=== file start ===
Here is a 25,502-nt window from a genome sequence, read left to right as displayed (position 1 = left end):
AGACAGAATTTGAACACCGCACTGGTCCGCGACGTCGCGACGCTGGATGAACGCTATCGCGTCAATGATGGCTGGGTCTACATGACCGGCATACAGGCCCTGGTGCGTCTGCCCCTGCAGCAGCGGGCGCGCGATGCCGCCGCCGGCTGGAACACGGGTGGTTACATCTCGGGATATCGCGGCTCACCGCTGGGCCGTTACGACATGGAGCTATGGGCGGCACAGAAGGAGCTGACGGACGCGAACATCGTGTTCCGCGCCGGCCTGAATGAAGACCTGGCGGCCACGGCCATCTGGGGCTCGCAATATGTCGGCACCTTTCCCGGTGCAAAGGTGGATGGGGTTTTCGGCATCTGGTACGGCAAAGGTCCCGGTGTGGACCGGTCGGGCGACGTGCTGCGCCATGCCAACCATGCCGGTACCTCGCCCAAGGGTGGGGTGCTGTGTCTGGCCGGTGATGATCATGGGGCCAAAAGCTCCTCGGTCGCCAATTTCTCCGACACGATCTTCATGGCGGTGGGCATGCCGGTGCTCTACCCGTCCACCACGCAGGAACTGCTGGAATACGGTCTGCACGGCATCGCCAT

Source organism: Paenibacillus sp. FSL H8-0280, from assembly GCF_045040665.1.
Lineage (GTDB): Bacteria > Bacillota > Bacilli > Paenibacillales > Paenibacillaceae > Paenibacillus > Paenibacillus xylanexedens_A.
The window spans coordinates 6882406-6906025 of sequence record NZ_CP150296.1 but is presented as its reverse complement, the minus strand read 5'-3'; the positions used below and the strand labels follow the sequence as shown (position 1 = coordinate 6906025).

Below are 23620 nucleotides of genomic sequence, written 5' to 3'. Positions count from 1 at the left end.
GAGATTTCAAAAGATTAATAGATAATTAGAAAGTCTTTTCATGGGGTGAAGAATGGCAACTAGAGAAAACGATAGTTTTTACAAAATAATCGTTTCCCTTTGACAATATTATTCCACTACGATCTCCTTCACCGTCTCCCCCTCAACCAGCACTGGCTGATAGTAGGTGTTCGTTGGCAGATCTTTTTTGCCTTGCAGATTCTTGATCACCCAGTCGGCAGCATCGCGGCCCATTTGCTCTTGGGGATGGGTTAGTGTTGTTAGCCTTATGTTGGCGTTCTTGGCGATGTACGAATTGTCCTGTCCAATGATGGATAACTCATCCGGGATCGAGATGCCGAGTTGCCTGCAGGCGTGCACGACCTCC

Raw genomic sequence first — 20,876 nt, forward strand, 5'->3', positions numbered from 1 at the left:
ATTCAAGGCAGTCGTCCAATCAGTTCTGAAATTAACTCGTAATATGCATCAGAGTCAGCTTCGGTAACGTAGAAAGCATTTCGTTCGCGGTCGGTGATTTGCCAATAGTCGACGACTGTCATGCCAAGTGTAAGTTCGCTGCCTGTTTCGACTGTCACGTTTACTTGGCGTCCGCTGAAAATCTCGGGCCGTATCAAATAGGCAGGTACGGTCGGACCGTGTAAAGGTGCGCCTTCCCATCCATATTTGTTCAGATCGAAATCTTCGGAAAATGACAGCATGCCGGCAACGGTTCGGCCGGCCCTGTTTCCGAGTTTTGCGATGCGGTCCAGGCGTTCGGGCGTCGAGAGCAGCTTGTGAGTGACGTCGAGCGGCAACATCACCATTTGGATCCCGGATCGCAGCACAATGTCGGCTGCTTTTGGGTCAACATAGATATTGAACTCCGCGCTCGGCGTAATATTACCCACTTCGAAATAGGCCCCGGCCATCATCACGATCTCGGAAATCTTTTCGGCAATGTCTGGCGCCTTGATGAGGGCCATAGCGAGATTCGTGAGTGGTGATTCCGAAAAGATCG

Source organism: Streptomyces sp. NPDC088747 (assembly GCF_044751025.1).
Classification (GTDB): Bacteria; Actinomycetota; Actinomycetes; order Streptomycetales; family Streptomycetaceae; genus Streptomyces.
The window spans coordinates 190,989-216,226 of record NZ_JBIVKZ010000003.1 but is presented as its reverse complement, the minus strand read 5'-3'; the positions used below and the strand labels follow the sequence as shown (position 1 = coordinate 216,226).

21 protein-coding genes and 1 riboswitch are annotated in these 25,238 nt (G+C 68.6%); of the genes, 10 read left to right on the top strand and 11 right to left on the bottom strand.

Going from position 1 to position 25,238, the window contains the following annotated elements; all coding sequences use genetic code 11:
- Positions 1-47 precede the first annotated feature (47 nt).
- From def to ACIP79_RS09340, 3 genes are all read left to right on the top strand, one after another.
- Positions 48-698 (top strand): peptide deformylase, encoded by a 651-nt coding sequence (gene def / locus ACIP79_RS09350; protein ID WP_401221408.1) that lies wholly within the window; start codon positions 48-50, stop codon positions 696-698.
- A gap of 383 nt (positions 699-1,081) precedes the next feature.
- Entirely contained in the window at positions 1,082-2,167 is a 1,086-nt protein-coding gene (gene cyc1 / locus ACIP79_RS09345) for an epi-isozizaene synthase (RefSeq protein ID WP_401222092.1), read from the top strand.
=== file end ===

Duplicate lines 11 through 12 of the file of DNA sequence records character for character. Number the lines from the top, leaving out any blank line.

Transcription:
Classification (GTDB): Bacteria; Actinomycetota; Actinomycetes; order Streptomycetales; family Streptomycetaceae; genus Streptomyces.
The window spans coordinates 190,989-216,226 of record NZ_JBIVKZ010000003.1 but is presented as its reverse complement, the minus strand read 5'-3'; the positions used below and the strand labels follow the sequence as shown (position 1 = coordinate 216,226).